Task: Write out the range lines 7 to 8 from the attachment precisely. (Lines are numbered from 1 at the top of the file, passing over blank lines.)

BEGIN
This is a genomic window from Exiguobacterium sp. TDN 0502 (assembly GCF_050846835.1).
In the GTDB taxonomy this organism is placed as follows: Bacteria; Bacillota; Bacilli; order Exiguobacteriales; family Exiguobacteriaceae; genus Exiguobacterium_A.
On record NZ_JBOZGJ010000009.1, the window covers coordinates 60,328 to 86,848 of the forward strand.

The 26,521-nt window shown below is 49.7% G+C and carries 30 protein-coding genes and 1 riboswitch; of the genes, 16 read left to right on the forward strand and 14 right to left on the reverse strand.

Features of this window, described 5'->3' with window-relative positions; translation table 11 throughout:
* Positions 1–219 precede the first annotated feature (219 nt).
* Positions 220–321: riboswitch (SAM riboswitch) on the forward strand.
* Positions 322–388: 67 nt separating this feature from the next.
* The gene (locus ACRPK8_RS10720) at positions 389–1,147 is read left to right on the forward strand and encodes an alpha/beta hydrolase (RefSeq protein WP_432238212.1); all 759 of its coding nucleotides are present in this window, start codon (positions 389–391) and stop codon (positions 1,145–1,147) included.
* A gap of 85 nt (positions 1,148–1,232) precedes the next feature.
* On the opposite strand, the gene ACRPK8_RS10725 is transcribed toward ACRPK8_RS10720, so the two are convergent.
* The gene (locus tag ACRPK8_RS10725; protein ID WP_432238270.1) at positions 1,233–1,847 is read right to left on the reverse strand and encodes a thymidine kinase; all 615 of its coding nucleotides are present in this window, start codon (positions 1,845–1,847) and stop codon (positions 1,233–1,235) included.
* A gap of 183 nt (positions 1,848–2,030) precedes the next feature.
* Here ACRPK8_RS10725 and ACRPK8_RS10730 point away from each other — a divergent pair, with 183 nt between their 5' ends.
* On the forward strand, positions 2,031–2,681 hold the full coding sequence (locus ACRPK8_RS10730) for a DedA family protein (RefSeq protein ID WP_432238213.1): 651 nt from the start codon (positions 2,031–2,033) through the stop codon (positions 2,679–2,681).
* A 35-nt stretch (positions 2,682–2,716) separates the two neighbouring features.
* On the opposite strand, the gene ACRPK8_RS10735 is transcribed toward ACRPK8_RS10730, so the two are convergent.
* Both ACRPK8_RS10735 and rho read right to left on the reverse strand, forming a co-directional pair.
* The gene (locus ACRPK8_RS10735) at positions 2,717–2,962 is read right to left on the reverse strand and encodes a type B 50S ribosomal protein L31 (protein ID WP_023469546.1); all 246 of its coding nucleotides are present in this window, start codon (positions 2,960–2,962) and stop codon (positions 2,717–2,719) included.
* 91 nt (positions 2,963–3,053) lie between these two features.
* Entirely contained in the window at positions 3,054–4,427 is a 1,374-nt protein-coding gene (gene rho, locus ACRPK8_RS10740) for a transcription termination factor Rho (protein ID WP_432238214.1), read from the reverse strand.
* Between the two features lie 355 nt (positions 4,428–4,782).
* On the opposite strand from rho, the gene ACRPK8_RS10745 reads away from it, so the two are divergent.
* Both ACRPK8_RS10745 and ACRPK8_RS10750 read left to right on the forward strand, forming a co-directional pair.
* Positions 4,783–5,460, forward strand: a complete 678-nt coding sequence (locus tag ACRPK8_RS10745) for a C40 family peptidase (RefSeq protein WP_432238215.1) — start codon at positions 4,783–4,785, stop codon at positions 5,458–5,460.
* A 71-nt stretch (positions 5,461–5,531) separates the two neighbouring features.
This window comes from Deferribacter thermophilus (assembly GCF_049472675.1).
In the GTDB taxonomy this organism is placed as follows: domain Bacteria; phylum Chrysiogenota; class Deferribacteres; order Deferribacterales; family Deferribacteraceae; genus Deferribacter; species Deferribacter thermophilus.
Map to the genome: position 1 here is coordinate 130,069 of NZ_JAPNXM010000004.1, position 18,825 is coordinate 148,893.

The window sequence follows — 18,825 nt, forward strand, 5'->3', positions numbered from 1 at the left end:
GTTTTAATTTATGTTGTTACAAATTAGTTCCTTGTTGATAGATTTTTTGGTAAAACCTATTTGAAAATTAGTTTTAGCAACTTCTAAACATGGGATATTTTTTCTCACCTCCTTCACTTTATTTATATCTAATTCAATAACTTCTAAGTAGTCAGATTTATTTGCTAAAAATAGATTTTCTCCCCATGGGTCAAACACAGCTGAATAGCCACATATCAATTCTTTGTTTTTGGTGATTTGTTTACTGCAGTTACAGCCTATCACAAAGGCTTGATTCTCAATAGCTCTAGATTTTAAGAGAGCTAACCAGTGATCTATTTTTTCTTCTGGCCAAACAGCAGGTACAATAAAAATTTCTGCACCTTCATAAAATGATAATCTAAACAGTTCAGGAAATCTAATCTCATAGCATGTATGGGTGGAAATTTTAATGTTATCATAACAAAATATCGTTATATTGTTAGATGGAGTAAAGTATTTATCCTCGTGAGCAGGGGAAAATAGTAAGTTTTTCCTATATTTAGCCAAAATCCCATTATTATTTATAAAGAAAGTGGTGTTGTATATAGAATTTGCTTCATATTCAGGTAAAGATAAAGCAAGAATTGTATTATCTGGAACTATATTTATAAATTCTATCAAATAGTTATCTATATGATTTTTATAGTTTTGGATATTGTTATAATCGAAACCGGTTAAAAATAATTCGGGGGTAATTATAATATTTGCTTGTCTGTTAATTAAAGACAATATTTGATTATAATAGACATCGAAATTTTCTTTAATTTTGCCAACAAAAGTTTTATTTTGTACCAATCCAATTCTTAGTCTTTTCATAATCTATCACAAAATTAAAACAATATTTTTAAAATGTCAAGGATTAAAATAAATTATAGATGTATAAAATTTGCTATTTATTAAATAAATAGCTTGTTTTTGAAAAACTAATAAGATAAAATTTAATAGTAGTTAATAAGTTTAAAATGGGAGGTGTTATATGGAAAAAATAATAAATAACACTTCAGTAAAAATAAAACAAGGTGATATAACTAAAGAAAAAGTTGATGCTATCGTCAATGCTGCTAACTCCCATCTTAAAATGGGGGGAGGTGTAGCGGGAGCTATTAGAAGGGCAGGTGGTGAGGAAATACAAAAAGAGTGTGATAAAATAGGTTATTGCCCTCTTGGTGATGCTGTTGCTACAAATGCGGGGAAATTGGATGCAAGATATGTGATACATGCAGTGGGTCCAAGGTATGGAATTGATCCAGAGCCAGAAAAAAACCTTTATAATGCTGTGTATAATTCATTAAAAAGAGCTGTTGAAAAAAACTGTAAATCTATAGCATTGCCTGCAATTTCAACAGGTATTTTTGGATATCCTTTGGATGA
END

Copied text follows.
* Positions 220–321: riboswitch (SAM riboswitch) on the forward strand.
* Positions 322–388: 67 nt separating this feature from the next.